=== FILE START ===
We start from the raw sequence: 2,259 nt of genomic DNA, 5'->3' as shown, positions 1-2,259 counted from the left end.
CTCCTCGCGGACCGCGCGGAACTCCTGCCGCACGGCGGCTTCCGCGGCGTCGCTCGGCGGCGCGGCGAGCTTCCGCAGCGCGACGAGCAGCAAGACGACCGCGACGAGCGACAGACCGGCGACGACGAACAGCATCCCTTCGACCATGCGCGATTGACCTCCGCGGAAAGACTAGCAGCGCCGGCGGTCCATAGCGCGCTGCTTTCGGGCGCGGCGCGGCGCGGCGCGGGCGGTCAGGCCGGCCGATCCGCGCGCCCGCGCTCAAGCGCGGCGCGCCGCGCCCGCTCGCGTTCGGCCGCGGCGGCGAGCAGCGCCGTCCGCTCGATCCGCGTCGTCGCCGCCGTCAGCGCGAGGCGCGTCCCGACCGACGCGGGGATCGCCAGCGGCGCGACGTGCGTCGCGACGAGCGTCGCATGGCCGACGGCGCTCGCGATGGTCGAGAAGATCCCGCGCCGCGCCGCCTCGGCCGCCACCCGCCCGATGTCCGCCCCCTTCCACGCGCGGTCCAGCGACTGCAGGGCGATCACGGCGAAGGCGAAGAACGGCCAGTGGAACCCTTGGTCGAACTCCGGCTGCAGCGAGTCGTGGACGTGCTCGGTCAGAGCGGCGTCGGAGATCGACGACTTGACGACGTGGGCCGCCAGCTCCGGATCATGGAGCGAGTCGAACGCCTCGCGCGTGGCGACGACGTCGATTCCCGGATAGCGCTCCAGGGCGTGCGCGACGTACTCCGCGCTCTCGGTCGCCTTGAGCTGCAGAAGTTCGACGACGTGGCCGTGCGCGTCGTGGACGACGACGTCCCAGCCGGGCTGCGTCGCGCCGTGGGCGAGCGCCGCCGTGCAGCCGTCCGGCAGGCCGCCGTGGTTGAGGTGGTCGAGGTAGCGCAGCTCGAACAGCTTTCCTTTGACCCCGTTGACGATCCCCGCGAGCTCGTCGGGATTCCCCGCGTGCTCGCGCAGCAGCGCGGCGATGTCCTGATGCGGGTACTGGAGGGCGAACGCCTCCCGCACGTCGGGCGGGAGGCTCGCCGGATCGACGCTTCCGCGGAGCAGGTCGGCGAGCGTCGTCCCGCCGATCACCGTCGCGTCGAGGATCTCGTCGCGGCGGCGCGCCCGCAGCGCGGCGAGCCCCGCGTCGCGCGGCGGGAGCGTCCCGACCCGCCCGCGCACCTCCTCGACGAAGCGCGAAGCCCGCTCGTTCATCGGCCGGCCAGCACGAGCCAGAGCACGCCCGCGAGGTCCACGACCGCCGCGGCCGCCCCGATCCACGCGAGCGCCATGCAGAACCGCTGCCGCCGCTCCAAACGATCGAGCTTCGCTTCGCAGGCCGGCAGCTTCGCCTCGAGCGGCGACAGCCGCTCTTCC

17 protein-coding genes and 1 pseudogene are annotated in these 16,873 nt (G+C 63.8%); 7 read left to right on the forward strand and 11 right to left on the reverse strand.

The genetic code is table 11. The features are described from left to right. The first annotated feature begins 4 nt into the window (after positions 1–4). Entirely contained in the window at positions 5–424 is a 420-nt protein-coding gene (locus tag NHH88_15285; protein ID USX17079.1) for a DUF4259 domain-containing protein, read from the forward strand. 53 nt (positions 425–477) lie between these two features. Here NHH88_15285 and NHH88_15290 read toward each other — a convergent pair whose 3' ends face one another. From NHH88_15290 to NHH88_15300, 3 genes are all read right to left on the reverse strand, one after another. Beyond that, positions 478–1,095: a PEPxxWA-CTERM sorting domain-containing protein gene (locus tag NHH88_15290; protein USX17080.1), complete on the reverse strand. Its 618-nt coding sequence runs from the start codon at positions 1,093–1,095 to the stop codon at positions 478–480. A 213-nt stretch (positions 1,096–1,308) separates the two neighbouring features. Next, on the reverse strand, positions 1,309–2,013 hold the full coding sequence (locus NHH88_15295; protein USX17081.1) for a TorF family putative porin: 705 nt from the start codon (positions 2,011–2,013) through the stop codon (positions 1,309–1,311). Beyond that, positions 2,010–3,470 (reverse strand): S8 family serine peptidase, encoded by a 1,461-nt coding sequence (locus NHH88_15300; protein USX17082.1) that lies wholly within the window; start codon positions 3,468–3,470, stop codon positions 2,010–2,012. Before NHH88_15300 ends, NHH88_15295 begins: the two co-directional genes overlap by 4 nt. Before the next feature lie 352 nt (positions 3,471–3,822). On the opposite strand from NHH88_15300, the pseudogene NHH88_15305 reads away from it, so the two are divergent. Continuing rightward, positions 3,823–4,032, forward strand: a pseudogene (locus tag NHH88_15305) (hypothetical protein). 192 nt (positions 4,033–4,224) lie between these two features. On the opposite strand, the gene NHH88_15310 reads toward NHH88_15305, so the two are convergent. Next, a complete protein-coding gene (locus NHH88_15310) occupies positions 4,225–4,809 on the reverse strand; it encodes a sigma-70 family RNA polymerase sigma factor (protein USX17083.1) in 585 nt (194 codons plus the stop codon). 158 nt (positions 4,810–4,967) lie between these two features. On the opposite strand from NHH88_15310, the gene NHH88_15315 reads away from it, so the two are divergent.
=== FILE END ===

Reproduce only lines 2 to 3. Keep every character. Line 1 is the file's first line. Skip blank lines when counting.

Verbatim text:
CTCCTCGCGGACCGCGCGGAACTCCTGCCGCACGGCGGCTTCCGCGGCGTCGCTCGGCGGCGCGGCGAGCTTCCGCAGCGCGACGAGCAGCAAGACGACCGCGACGAGCGACAGACCGGCGACGACGAACAGCATCCCTTCGACCATGCGCGATTGACCTCCGCGGAAAGACTAGCAGCGCCGGCGGTCCATAGCGCGCTGCTTTCGGGCGCGGCGCGGCGCGGCGCGGGCGGTCAGGCCGGCCGATCCGCGCGCCCGCGCTCAAGCGCGGCGCGCCGCGCCCGCTCGCGTTCGGCCGCGGCGGCGAGCAGCGCCGTCCGCTCGATCCGCGTCGTCGCCGCCGTCAGCGCGAGGCGCGTCCCGACCGACGCGGGGATCGCCAGCGGCGCGACGTGCGTCGCGACGAGCGTCGCATGGCCGACGGCGCTCGCGATGGTCGAGAAGATCCCGCGCCGCGCCGCCTCGGCCGCCACCCGCCCGATGTCCGCCCCCTTCCACGCGCGGTCCAGCGACTGCAGGGCGATCACGGCGAAGGCGAAGAACGGCCAGTGGAACCCTTGGTCGAACTCCGGCTGCAGCGAGTCGTGGACGTGCTCGGTCAGAGCGGCGTCGGAGATCGACGACTTGACGACGTGGGCCGCCAGCTCCGGATCATGGAGCGAGTCGAACGCCTCGCGCGTGGCGACGACGTCGATTCCCGGATAGCGCTCCAGGGCGTGCGCGACGTACTCCGCGCTCTCGGTCGCCTTGAGCTGCAGAAGTTCGACGACGTGGCCGTGCGCGTCGTGGACGACGACGTCCCAGCCGGGCTGCGTCGCGCCGTGGGCGAGCGCCGCCGTGCAGCCGTCCGGCAGGCCGCCGTGGTTGAGGTGGTCGAGGTAGCGCAGCTCGAACAGCTTTCCTTTGACCCCGTTGACGATCCCCGCGAGCTCGTCGGGATTCCCCGCGTGCTCGCGCAGCAGCGCGGCGATGTCCTGATGCGGGTACTGGAGGGCGAACGCCTCCCGCACGTCGGGCGGGAGGCTCGCCGGATCGACGCTTCCGCGGAGCAGGTCGGCGAGCGTCGTCCCGCCGATCACCGTCGCGTCGAGGATCTCGTCGCGGCGGCGCGCCCGCAGCGCGGCGAGCCCCGCGTCGCGCGGCGGGAGCGTCCCGACCCGCCCGCGCACCTCCTCGACGAAGCGCGAAGCCCGCTCGTTCATCGGCCGGCCAGCACGAGCCAGAGCACGCCCGCGAGGTCCACGACCGCCGCGGCCGCCCCGATCCACGCGAGCGCCATGCAGAACCGCTGCCGCCGCTCCAAACGATCGAGCTTCGCTTCGCAGGCCGGCAGCTTCGCCTCGAGCGGCGACAGCCGCTCTTCC

17 protein-coding genes and 1 pseudogene are annotated in these 16,873 nt (G+C 63.8%); 7 read left to right on the forward strand and 11 right to left on the reverse strand.